Dan Dixon’s “Analysis Tool or Research Methodology” chapter in UDH introduced the psychological phenomenon of pattern recognition in the context of DH. He explains that the DH field has an affinity towards finding patterns, but the field (and most others) have ignored “the nature of what patterns are and their statuses as an epistemological object” (192).

After very briefly explaining the psychology of pattern recognition, the systems view of the world that all pattern-based approaches take, and validating patterns as an epistemic construct, he discusses the occurrence of abductions and apophenia, and this was the section that I found most interesting. As I read about apophenia, I thought about my studies and what I’ve learned so far about the DH field, and I thought doesn’t this happen a lot?

So when I read Dixon’s conclusion, I really took note of one of the questions he posed: “Are we designing patterns where none existed in the first place and is there an unavoidable tendency towards apophenia instead of pattern recognition?” (206).

I think this is a valid and important question that might not have a straightforward answer. I think that, yes, the field does tend towards apophenia, but I think it can be avoided, or alternatively, it may even be okay. I can easily see how one could tend towards apophenia. I think it’s natural to preemptively predict an answer to a research question before research begins.

I also think that there’s pressure for professionals to validate their research within their field, and this may cause apophenia or simply slight manipulation to reach the desired outcome, such as removing certain words from a word count.

My problem with apophenia, or at least Dixon’s definition of apophenia, is with the idea of “ascribing excessive meaning” (202). How do we know when someone has ascribed excessive meaning to a perceived pattern?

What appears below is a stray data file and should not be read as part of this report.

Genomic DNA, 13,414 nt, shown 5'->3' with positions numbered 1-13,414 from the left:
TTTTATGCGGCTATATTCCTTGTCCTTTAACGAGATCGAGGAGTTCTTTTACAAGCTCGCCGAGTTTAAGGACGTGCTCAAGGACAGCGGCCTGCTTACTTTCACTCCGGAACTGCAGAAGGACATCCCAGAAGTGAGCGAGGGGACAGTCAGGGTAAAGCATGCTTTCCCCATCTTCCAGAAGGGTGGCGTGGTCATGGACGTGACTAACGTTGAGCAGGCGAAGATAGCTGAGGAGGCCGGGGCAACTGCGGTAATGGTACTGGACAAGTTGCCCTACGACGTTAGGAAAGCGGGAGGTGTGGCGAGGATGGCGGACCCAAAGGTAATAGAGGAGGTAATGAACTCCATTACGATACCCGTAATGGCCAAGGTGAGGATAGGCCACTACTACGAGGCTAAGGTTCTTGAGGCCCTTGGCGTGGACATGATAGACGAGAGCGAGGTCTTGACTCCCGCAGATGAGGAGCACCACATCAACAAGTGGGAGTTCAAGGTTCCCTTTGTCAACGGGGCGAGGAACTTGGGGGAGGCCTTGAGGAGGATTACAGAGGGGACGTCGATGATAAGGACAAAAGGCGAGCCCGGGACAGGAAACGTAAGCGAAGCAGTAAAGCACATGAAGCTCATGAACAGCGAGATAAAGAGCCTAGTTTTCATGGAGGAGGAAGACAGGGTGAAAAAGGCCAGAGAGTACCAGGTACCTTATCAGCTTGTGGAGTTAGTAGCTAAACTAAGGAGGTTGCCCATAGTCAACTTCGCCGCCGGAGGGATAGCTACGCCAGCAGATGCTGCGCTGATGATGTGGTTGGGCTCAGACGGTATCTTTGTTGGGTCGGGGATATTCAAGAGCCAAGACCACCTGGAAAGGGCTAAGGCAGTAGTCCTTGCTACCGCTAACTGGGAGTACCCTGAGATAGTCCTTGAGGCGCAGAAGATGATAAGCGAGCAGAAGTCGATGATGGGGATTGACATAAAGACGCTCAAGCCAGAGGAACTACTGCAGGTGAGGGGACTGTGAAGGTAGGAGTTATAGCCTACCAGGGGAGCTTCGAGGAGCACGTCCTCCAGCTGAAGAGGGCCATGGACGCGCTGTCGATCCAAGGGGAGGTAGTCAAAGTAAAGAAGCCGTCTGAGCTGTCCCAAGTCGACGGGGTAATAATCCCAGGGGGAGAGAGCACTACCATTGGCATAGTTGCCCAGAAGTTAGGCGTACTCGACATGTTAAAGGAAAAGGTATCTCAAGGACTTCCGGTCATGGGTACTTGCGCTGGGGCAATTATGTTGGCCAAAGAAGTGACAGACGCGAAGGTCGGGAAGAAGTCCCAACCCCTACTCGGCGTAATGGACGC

Dixon does get at how we determine if a pattern is really there. He suggests that pattern recognition, by itself, is not a valid method of enquiry, and then suggests using inductive and deductive reasoning to prove abductive reasoning. Induction and especially deduction can invalidate a pattern. I agree with this, and I think that it is the researcher’s responsibility to fully account for the valid patterns that appear and be able to recognize when apophenia has occurred.

However, I also think that even loosely developed patterns that are formed from apophenia can be important (as long as it is acknowledged as such). If the researcher can create a unique and productive discussion from the barely formed pattern, it shouldn’t be cast aside.

Furthermore, a single pattern can have several different meanings, depending on the researcher, the research question, the field of study, the context, etc. What may be unimportant in one field may be important to another.

Because the main topic of this weeks readings is digital archives, I want to quickly connect the Dixon reading to the Parrika and Rice & Rice readings. Patterns play a significant role in archives. They help archivists group and organize items. They influence the way items are tagged in an archive. They influence the software and interface of the archival system. And the way that items are grouped, organized, tagged, and retrieved can force patterns that may not emerge otherwise.